It can feel daunting and overwhelming to shape someone’s career. Here’s a few easy ways to get started
I talked about the important role that mentors and sponsors can play in supporting journalists of color throughout their careers. Now, let’s talk about what that actually looks like and how you can take steps toward making it happen.
Who can be a mentor or a sponsor?
You can be a mentor or a sponsor! Yes, you! If you’re reading this column, then you probably are a human who cares about other humans in journalism. That’s really the first qualification of being a mentor. There is a difference between mentoring and sponsoring, so it’s important to understand what each entails.
Becoming a sponsor can be a bit trickier, since it requires you to have some form of privilege or social capital to spend on your candidate’s behalf. But this doesn’t mean you can only be a sponsor from the C-Suite.
When is it mentorship and when is it sponsorship?
I get asked this question a lot and this is how I define the difference: mentorship is about using your skills and experience to help your mentee level up or be their best selves, while sponsorship is about using your capital and your privilege to push your candidate into the next level or opportunity. Mentorship is, in a way, a hug and a pat on the back, while sponsorship is more of a swift kick in the rear. A sponsor is going to spend their social or political currency on the candidate’s behalf, in order to solely benefit the candidate.
Make yourself easily available
One key to becoming a mentor is to make yourself readily available to others. In the digital age, this could mean posting an online calendar link to your office hours. I’m a part of two formal online mentoring programs, Media Mentors and Digital Women Leaders, both of which ask mentors to set up a Calendly link and set aside a few time slots per month for calls.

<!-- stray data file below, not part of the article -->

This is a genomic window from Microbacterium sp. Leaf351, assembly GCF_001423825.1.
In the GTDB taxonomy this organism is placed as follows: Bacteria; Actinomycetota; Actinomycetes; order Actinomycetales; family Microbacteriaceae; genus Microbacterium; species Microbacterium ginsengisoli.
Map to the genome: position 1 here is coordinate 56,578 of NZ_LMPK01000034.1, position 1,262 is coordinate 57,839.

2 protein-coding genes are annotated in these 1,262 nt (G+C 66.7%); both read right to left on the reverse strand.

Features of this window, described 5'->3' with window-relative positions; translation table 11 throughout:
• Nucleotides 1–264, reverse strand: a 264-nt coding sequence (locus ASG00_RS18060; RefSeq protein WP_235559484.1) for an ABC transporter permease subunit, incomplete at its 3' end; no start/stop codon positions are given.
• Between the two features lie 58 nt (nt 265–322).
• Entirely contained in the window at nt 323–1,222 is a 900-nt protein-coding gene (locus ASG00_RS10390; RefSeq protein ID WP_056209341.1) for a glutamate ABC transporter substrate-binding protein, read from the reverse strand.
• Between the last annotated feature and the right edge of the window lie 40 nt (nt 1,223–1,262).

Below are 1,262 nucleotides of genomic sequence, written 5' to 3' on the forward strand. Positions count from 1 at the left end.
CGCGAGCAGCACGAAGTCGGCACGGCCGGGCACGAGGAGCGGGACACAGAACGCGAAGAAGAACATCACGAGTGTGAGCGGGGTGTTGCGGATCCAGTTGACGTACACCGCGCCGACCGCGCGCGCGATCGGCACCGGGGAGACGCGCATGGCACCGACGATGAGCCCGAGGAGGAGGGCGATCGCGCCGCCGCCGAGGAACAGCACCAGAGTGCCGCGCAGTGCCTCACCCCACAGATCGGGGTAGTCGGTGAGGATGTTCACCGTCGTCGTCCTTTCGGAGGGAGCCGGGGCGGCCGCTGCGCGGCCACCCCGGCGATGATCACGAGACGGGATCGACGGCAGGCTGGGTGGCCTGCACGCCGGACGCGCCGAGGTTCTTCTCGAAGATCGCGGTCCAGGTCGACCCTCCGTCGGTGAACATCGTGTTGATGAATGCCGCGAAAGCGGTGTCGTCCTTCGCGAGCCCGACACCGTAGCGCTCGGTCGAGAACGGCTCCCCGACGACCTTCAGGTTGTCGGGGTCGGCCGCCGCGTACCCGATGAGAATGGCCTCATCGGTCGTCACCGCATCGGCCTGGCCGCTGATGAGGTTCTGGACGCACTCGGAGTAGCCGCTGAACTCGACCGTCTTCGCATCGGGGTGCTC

However don’t expect people to just come breaking your door down either! This is not a “if you build it, they will come” situation. Many early career journalists and journalists of color are facing imposter syndrome and don’t feel “worthy” of asking for your time and support.
Send out a Twitter thread explaining what areas you want to give advice in (resume reviews, portfolio feedback, story exploration, career development, etc). Talk about your own background and experiences in the industry. Remember and acknowledge the folks who have mentored and supported you. This helps potential mentees get to know you separately from your professional work.
You have more to offer than you think
Another challenge is that you yourself may be facing imposter syndrome, and you may be sitting there right now thinking, “what would I even have to offer someone else?”
The truth is, if you have ever had a job, if you have ever gotten published, if you have freelanced, if you have edited, if you have managed, if you have been managed, if you have done literally anything — successfully or not — you are qualified to share that with someone else in the hopes that they can learn from your experiences.
Additionally, if you come from a historically privileged background, such as being white, it’s important to recognize that some things that worked for you might not work for someone from another background. Mentorship is both an honor and a responsibility, and it’s important for mentors to recognize their privilege while seeking to share power.
Talk to people outside your direct network
This may seem obvious but it’s an important one. Don’t just work with students who went to your alma mater or worked on your college paper. Don’t just offer to pass along resumes from candidates you already know.
Take advantage of opportunities to participate in the journalism community by speaking at college classes, pitching workshops at conferences, or attending networking meetups. This can help you widen the scope of your network so you are reaching new folks all the time.
Listen before you give advice
When you meet with your mentee or candidate, they’ll often come to you with problems and challenges. It will be tempting to jump in immediately and say, “this is how I would handle things.”
A good mentor also stops to ask: “Do you want feedback and solutions, or do you want to vent?” before diving into their thoughts on a subject. My friend Kim Bui often gives this advice, especially when the mentor and mentee are from different backgrounds: Listen and listen carefully.